Yunomi-P was subjected to hate after being forced to admit plagiarism when Vocaloid fans began to notice works by the artist were often from other sources. The stress and drama surrounding the event caused the artist to retire from Vocaloid illustrations. Songs where Yunomi had done the illustrations were targeted by trolls and anti-Yunomi messages. Karen-T also was forced to remove some songs from their listings such as Magnet while the issue was resolved. In January 2011, Japanese boyband KAT-TUN were forced to admit plagiarism against their song "Never×Over~「-」Is Your Part~", after the producer of the song admitted it was influenced by the Vocaloid song "Dye" produced by AVTechNO, after fans expressed their outrage over the similarities of the two songs. AVTechNO went down on record as stating that the band was not at fault and it was the producer of the song who committed the plagiarism.
Often, the drama was uncalled for and unnecessary. Yunomi's plagiarism, for example, was not a direct violation of copyright material as the images were used mostly as source material or were already from stock images, the use of which is common in the art world already. KAT-TUN's indirect violation resulted in both the songs "Dye" and "Never×Over~「-」Is Your Part~" receiving a particularly large amount of attention, with "Dye" itself receiving a previously unseen amount of views on Nico Nico Douga and Youtube.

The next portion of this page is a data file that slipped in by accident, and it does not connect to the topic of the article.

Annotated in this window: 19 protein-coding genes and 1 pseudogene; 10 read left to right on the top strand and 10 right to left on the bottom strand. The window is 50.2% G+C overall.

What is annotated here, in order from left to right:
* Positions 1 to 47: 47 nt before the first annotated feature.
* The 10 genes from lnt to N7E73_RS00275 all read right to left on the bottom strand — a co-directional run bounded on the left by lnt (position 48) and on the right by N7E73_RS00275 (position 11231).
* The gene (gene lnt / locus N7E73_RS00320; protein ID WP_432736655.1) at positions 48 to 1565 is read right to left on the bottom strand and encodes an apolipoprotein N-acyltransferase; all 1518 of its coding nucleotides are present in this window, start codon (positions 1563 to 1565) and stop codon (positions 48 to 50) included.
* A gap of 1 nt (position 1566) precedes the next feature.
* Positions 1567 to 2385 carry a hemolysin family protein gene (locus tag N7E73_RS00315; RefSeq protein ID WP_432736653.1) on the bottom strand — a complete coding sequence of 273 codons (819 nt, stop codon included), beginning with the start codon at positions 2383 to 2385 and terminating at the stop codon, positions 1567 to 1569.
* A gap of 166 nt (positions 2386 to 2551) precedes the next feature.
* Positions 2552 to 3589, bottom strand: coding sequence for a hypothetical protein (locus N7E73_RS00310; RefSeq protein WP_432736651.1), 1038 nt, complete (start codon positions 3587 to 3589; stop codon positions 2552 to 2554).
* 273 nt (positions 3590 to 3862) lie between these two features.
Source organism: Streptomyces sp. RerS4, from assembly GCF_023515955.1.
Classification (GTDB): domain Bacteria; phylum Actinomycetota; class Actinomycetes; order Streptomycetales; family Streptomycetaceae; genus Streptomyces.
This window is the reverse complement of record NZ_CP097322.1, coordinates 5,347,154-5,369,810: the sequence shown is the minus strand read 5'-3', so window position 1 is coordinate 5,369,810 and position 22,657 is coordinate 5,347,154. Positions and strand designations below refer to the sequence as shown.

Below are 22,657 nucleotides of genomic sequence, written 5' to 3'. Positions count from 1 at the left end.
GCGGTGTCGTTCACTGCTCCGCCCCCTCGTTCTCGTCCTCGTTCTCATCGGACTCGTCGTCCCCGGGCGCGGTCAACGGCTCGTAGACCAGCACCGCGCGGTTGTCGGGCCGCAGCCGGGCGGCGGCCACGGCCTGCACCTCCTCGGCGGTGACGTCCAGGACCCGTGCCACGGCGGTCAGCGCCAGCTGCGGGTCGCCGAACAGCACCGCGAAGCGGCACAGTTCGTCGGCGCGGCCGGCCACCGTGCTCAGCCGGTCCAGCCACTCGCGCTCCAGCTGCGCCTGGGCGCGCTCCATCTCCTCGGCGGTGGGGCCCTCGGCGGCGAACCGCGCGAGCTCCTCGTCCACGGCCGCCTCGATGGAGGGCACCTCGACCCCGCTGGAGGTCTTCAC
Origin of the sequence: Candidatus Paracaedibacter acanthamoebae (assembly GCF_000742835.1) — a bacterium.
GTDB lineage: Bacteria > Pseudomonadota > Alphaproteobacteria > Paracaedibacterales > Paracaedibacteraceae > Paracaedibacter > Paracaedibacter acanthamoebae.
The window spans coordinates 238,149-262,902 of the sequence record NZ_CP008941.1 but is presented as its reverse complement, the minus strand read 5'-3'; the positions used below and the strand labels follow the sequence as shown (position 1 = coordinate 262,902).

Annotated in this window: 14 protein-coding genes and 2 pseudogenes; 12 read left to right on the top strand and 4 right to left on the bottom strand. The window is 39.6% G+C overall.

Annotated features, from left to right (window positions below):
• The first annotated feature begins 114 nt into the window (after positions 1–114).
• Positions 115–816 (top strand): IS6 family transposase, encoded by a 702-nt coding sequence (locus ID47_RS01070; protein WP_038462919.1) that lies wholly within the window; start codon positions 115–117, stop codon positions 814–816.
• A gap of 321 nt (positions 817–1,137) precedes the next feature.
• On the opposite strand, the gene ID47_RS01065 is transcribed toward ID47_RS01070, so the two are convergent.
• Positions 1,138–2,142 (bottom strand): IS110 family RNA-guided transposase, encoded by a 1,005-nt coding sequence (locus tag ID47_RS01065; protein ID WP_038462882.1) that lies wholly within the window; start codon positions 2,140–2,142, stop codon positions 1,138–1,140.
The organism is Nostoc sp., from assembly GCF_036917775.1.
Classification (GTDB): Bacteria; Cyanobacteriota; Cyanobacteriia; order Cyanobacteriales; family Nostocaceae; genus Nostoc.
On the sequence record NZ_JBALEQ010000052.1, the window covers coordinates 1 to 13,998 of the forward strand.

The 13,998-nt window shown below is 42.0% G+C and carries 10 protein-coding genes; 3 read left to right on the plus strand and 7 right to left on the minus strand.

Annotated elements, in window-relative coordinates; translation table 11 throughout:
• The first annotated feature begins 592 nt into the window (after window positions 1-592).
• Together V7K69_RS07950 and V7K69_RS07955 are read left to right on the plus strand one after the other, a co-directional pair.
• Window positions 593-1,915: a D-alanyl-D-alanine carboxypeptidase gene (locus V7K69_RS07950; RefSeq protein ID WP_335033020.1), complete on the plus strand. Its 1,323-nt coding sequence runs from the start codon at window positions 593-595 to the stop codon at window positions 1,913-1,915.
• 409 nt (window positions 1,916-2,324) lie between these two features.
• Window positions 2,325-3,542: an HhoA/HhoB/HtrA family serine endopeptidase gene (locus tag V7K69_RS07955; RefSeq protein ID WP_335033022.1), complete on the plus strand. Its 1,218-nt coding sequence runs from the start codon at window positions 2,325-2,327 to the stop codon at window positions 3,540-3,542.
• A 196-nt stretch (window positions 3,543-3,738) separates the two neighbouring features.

The song known to Vocaloids fans as "Secret" is an example.Originally it was stolen from the account of Ryuuuu by aRth (who stole many other songs from Ryuuuu and other Producers). However, aRth's act of stealing the song results in Ryuuuu's otherwise previously unknown song receiving much fame and attention on a song that otherwise may not have had the attention it had.
A cause for controversal concern is also language capablities and is based around language capablities and abilities. While Vocaloids are able to sing certain languages, this has not stopped Producers attempting to use them for lyrics beyond what they were designed for. For instance, having Miku sing in "World is Mine" the lyrics "hey baby". So while it is true you can warped currently phonetics into new words, a Vocaloid cannot fully replace a language it was not programmed for, despite what fans or producers may claim otherwise.
One Language Vs AnotherEdit
One of the oldest claims and controversial issues related to language spurns from Vocaloids earliest days in 2007-2008 when Miku's sudden rise to popularity occure. A sudden rediscovery of English vocals led to a sudden interest in ones like Leon, Lola, and Miriam who were released prior to Kaito and Meiko in the Vocaloid era.
However, for many English speakers, the reaction towards the English Vocaloids were often mixed and many were biased towards them for their contrasting portrayals to the Japanese Vocaloids and different marketing.
Furthermore, because many could hear the flaws of their own language, the results were that English Vocaloids were often labelled "low-quality" in comparison to Japanese Vocaloids. Further more, many myths were passed amongst Vocaloid fans, such as Luka's Japanese voicebank was able to produce better English results then her English one.